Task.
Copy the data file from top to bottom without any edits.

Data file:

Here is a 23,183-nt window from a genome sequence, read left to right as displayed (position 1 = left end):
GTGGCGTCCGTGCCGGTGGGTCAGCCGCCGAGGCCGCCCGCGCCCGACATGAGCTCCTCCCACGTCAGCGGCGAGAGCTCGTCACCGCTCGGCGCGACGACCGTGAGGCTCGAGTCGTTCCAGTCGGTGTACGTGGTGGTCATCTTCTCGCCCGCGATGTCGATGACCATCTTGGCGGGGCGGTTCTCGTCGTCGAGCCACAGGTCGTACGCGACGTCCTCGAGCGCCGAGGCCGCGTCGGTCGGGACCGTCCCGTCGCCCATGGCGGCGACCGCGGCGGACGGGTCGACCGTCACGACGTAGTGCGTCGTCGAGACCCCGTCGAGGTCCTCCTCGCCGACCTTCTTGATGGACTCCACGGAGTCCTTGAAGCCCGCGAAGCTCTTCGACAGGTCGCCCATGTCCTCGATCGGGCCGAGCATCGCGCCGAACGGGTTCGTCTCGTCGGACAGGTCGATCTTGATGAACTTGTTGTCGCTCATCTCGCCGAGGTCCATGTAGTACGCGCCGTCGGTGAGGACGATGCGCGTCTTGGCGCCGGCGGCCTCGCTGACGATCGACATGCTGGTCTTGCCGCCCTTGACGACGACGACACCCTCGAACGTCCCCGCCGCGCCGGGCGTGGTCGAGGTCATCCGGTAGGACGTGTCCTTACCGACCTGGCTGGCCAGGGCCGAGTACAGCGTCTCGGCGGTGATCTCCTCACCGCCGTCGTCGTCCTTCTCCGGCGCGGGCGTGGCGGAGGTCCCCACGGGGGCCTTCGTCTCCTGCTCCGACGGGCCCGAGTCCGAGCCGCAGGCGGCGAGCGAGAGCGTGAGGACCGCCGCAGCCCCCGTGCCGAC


Here is a 23,183-nt window from a genome sequence, read left to right as displayed (position 1 = left end):
GTGGCGTCCGTGCCGGTGGGTCAGCCGCCGAGGCCGCCCGCGCCCGACATGAGCTCCTCCCACGTCAGCGGCGAGAGCTCGTCACCGCTCGGCGCGACGACCGTGAGGCTCGAGTCGTTCCAGTCGGTGTACGTGGTGGTCATCTTCTCGCCCGCGATGTCGATGACCATCTTGGCGGGGCGGTTCTCGTCGTCGAGCCACAGGTCGTACGCGACGTCCTCGAGCGCCGAGGCCGCGTCGGTCGGGACCGTCCCGTCGCCCATGGCGGCGACCGCGGCGGACGGGTCGACCGTCACGACGTAGTGCGTCGTCGAGACCCCGTCGAGGTCCTCCTCGCCGACCTTCTTGATGGACTCCACGGAGTCCTTGAAGCCCGCGAAGCTCTTCGACAGGTCGCCCATGTCCTCGATCGGGCCGAGCATCGCGCCGAACGGGTTCGTCTCGTCGGACAGGTCGATCTTGATGAACTTGTTGTCGCTCATCTCGCCGAGGTCCATGTAGTACGCGCCGTCGGTGAGGACGATGCGCGTCTTGGCGCCGGCGGCCTCGCTGACGATCGACATGCTGGTCTTGCCGCCCTTGACGACGACGACACCCTCGAACGTCCCCGCCGCGCCGGGCGTGGTCGAGGTCATCCGGTAGGACGTGTCCTTACCGACCTGGCTGGCCAGGGCCGAGTACAGCGTCTCGGCGGTGATCTCCTCACCGCCGTCGTCGTCCTTCTCCGGCGCGGGCGTGGCGGAGGTCCCCACGGGGGCCTTCGTCTCCTGCTCCGACGGGCCCGAGTCCGAGCCGCAGGCGGCGAGCGAGAGCGTGAGGACCGCCGCAGCCCCCGTGCCGAC